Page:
Right Opinion

Tracking Progressivism's Progress

Marvin J. Folkertsma · Dec. 14, 2017

If the expression déjà vu had any competitors, likely they would be found in 2017’s proliferation of diatribes exploding from the lips of Donald Trump’s opponents. In fact, “opponents” barely touches the stridency of the president’s antagonists; enemies and death-wishers more fully embrace descriptions of journalists, academics, and Hollywood types — America’s true one-percenters — whose words often color the air bluer than the industries that employ them and the states they call home. Although the country has witnessed name-calling since George Washington was at the helm, one needs only to sample political invective from the past century to understand how far progressives have, well, progressed.

Consider, for instance, Woodrow Wilson’s offerings to enrich the dictionary definition of “scathing.” His opponents were:

imbeciles, pinheads, dolts: Of all the blind and little provincial people, they are the littlest and most contemptible… They have not even got good working imitations of minds. They remind me of a man with a head that is not a head but is just a knot providentially put there to keep him from raveling out. But why the Lord should not have been willing to let them ravel out, I do not know, because they are of no use… They are going to have the most conspicuously contemptible names in history. The gibbets that they are going to be erected on by future historians will scrape the heavens, they will be so high… If I did not despise them, I would feel sorry for them.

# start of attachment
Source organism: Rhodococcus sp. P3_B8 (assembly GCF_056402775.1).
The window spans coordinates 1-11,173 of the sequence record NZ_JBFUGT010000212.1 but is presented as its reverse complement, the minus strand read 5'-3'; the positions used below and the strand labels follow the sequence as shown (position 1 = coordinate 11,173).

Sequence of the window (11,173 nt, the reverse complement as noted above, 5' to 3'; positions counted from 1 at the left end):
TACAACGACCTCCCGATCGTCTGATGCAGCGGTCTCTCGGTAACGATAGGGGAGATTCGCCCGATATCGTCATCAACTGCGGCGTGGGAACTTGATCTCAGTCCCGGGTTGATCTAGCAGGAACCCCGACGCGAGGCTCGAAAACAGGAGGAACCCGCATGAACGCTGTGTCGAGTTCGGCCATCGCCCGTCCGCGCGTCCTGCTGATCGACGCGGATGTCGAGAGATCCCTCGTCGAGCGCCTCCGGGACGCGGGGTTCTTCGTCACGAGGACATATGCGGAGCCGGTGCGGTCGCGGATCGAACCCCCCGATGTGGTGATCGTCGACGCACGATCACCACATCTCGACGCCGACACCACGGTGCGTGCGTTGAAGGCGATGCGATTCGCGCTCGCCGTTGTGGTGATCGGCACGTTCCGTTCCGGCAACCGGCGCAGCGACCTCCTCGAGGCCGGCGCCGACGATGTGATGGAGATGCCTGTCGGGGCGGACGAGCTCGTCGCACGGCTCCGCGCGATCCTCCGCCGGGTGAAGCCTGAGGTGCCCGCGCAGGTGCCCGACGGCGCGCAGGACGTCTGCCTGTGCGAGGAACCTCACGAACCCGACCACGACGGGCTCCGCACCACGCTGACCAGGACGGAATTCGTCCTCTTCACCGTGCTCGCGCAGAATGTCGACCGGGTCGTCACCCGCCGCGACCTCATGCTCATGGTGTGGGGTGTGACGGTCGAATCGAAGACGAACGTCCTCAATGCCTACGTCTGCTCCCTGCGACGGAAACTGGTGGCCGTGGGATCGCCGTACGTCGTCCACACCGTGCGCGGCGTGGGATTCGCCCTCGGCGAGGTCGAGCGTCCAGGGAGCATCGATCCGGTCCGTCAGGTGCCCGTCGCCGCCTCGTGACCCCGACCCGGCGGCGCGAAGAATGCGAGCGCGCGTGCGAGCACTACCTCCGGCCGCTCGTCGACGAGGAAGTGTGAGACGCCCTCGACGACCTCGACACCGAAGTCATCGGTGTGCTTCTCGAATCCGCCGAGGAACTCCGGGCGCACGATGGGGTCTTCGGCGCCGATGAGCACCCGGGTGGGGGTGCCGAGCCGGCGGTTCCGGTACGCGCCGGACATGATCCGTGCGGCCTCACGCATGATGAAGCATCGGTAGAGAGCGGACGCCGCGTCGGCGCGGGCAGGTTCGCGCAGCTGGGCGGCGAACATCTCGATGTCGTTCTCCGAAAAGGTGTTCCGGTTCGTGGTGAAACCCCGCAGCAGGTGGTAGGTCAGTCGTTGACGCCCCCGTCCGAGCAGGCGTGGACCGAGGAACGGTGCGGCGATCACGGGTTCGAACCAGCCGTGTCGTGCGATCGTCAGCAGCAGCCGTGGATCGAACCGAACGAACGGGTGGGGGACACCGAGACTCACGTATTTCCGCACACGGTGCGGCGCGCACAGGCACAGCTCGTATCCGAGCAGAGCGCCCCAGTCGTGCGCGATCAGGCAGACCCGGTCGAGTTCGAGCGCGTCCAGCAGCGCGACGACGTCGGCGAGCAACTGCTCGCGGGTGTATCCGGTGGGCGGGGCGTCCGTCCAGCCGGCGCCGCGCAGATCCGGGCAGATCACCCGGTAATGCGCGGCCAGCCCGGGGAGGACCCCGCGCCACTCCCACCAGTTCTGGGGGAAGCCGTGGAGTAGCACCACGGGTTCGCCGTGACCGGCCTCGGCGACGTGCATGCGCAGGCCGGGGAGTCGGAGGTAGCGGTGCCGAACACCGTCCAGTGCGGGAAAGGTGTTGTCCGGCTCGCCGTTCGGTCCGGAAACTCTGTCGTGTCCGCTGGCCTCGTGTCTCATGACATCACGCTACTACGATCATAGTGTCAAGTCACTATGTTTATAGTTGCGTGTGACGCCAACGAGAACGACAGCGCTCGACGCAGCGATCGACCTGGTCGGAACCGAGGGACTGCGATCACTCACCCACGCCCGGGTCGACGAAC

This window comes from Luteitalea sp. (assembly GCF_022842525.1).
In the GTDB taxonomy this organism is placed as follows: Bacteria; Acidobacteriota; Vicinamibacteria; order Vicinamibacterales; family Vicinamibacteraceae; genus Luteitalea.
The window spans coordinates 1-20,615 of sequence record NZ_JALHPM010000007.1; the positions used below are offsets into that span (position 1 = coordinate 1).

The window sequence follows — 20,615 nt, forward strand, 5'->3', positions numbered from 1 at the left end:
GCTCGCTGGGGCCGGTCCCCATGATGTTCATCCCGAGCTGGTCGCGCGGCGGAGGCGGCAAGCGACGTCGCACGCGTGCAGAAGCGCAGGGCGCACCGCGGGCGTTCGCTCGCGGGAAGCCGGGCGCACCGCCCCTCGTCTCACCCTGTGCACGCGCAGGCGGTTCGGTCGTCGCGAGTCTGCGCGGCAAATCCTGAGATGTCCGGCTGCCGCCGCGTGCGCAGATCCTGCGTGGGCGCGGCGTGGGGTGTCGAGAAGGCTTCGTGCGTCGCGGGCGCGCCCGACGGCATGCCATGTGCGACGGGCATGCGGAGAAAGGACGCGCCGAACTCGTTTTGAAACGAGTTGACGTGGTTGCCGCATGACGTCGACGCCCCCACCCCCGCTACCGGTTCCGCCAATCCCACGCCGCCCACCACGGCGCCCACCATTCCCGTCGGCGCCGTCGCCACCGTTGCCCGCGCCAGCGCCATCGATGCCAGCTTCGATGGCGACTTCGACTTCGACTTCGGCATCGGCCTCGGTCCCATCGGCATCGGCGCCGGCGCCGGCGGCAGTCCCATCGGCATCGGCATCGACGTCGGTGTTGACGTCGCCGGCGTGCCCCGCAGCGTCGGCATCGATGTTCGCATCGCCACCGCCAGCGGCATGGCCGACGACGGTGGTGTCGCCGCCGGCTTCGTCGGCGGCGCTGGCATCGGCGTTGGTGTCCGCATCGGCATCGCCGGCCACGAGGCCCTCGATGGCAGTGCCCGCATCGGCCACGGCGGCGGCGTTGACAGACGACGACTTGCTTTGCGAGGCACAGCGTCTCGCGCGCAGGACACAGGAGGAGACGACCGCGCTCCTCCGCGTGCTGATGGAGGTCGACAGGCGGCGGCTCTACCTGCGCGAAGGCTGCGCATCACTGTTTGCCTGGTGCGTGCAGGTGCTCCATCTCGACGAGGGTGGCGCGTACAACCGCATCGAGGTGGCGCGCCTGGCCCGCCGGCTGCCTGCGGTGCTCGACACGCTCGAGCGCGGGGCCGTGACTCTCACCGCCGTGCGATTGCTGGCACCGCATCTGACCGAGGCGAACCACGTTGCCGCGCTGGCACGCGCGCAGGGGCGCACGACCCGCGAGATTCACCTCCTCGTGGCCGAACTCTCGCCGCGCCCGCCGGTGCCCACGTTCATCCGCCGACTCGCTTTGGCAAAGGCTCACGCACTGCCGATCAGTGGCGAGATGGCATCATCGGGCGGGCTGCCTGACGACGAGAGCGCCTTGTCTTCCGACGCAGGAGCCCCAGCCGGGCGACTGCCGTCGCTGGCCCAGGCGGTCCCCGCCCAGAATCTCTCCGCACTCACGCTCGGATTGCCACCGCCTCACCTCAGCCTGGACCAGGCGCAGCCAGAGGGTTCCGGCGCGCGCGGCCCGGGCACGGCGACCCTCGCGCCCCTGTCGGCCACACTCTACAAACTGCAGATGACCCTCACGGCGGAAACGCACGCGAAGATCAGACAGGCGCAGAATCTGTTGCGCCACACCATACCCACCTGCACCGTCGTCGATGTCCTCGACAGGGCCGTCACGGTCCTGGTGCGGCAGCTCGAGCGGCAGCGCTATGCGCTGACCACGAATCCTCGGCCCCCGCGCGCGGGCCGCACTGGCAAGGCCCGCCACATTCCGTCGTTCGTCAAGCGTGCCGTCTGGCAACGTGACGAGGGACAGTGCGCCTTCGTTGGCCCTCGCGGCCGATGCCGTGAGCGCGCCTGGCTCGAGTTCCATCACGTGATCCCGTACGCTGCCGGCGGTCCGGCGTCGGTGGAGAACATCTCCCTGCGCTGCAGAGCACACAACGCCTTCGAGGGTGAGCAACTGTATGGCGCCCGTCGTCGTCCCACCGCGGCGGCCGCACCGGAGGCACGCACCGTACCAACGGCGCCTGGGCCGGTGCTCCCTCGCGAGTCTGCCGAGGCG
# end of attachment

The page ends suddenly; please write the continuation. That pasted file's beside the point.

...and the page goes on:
Pretty strong stuff, and in 1919 one might surmise it hardly seemed logical that denunciations could get any worse. Except logic was another thing Wilson said he didn’t give a d—n about, and things did get worse as the progressive ethos permeated every institution in American society.

Which brings us up to now, 2017, a good time to take stock of progressivism’s progress, which the Media Research Center has recently catalogued. Joe Scarborough insists that insiders believe Trump is mentally unfit and suffering from early stage dementia. MSNBC acolytes label him as a madman, unhinged, not fully rational, and dangerously out of control. So far, largely Wilsonian, but it gets worse. Thus, CNN characterized Trump as a sociopath, malignant narcissist (how did it miss that with Obama?) who was vomited up by the electoral college system, constitutes a stain on our country and a danger to the world. Trump has done more damage than Osama bin Laden and ISIS combined; he is the Charles Manson of American politics, and by the way, only a white nationalist like Trump would condemn communism (nice to know where media sentiments lie, thank you). Naturally, these samplings do not include Keith Olbermann-types trying to obliterate Trump with F-bombs.